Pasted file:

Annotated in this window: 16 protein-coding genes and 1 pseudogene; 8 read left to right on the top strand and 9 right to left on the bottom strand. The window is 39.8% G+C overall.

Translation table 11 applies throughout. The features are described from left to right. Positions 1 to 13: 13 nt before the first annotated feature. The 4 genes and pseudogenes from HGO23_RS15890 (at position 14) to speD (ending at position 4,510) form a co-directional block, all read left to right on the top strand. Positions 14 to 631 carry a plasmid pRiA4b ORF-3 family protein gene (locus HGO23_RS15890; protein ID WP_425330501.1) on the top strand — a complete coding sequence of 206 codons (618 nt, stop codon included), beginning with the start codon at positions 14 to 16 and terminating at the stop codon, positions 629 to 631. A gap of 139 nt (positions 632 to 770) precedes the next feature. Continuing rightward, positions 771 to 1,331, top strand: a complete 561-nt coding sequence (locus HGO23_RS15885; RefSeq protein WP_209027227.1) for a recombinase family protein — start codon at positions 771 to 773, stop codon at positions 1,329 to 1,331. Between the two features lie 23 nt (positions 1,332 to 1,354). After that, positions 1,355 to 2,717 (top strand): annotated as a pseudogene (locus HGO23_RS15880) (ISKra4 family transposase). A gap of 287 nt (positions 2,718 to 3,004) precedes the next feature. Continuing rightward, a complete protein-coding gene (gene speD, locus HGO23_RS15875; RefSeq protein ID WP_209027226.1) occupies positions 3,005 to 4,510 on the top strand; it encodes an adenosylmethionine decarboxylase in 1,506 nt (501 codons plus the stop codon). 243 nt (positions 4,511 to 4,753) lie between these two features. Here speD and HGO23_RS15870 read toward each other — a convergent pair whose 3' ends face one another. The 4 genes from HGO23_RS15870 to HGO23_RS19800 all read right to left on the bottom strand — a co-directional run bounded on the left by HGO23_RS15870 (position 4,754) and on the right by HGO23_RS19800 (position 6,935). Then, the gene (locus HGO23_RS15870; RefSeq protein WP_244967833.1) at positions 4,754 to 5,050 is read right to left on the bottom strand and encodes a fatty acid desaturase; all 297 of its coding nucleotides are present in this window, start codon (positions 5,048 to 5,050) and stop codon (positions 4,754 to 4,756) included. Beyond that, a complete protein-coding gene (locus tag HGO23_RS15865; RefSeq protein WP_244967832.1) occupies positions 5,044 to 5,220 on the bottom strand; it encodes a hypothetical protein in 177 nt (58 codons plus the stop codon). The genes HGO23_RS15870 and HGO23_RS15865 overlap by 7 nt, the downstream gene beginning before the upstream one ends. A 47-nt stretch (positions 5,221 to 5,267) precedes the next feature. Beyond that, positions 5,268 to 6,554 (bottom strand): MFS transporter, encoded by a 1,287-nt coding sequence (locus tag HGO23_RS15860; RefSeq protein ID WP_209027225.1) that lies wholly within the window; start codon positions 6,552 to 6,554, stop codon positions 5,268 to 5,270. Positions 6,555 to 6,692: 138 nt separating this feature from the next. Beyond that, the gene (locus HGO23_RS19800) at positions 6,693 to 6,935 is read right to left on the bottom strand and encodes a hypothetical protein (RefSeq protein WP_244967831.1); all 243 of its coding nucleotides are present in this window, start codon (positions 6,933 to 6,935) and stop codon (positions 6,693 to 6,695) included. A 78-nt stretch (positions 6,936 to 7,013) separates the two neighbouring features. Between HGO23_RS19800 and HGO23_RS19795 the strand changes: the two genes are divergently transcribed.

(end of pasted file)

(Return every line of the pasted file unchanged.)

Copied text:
Annotated in this window: 16 protein-coding genes and 1 pseudogene; 8 read left to right on the top strand and 9 right to left on the bottom strand. The window is 39.8% G+C overall.

Translation table 11 applies throughout. The features are described from left to right. Positions 1 to 13: 13 nt before the first annotated feature. The 4 genes and pseudogenes from HGO23_RS15890 (at position 14) to speD (ending at position 4,510) form a co-directional block, all read left to right on the top strand. Positions 14 to 631 carry a plasmid pRiA4b ORF-3 family protein gene (locus HGO23_RS15890; protein ID WP_425330501.1) on the top strand — a complete coding sequence of 206 codons (618 nt, stop codon included), beginning with the start codon at positions 14 to 16 and terminating at the stop codon, positions 629 to 631. A gap of 139 nt (positions 632 to 770) precedes the next feature. Continuing rightward, positions 771 to 1,331, top strand: a complete 561-nt coding sequence (locus HGO23_RS15885; RefSeq protein WP_209027227.1) for a recombinase family protein — start codon at positions 771 to 773, stop codon at positions 1,329 to 1,331. Between the two features lie 23 nt (positions 1,332 to 1,354). After that, positions 1,355 to 2,717 (top strand): annotated as a pseudogene (locus HGO23_RS15880) (ISKra4 family transposase). A gap of 287 nt (positions 2,718 to 3,004) precedes the next feature. Continuing rightward, a complete protein-coding gene (gene speD, locus HGO23_RS15875; RefSeq protein ID WP_209027226.1) occupies positions 3,005 to 4,510 on the top strand; it encodes an adenosylmethionine decarboxylase in 1,506 nt (501 codons plus the stop codon). 243 nt (positions 4,511 to 4,753) lie between these two features. Here speD and HGO23_RS15870 read toward each other — a convergent pair whose 3' ends face one another. The 4 genes from HGO23_RS15870 to HGO23_RS19800 all read right to left on the bottom strand — a co-directional run bounded on the left by HGO23_RS15870 (position 4,754) and on the right by HGO23_RS19800 (position 6,935). Then, the gene (locus HGO23_RS15870; RefSeq protein WP_244967833.1) at positions 4,754 to 5,050 is read right to left on the bottom strand and encodes a fatty acid desaturase; all 297 of its coding nucleotides are present in this window, start codon (positions 5,048 to 5,050) and stop codon (positions 4,754 to 4,756) included. Beyond that, a complete protein-coding gene (locus tag HGO23_RS15865; RefSeq protein WP_244967832.1) occupies positions 5,044 to 5,220 on the bottom strand; it encodes a hypothetical protein in 177 nt (58 codons plus the stop codon). The genes HGO23_RS15870 and HGO23_RS15865 overlap by 7 nt, the downstream gene beginning before the upstream one ends. A 47-nt stretch (positions 5,221 to 5,267) precedes the next feature. Beyond that, positions 5,268 to 6,554 (bottom strand): MFS transporter, encoded by a 1,287-nt coding sequence (locus tag HGO23_RS15860; RefSeq protein ID WP_209027225.1) that lies wholly within the window; start codon positions 6,552 to 6,554, stop codon positions 5,268 to 5,270. Positions 6,555 to 6,692: 138 nt separating this feature from the next. Beyond that, the gene (locus HGO23_RS19800) at positions 6,693 to 6,935 is read right to left on the bottom strand and encodes a hypothetical protein (RefSeq protein WP_244967831.1); all 243 of its coding nucleotides are present in this window, start codon (positions 6,933 to 6,935) and stop codon (positions 6,693 to 6,695) included. A 78-nt stretch (positions 6,936 to 7,013) separates the two neighbouring features. Between HGO23_RS19800 and HGO23_RS19795 the strand changes: the two genes are divergently transcribed.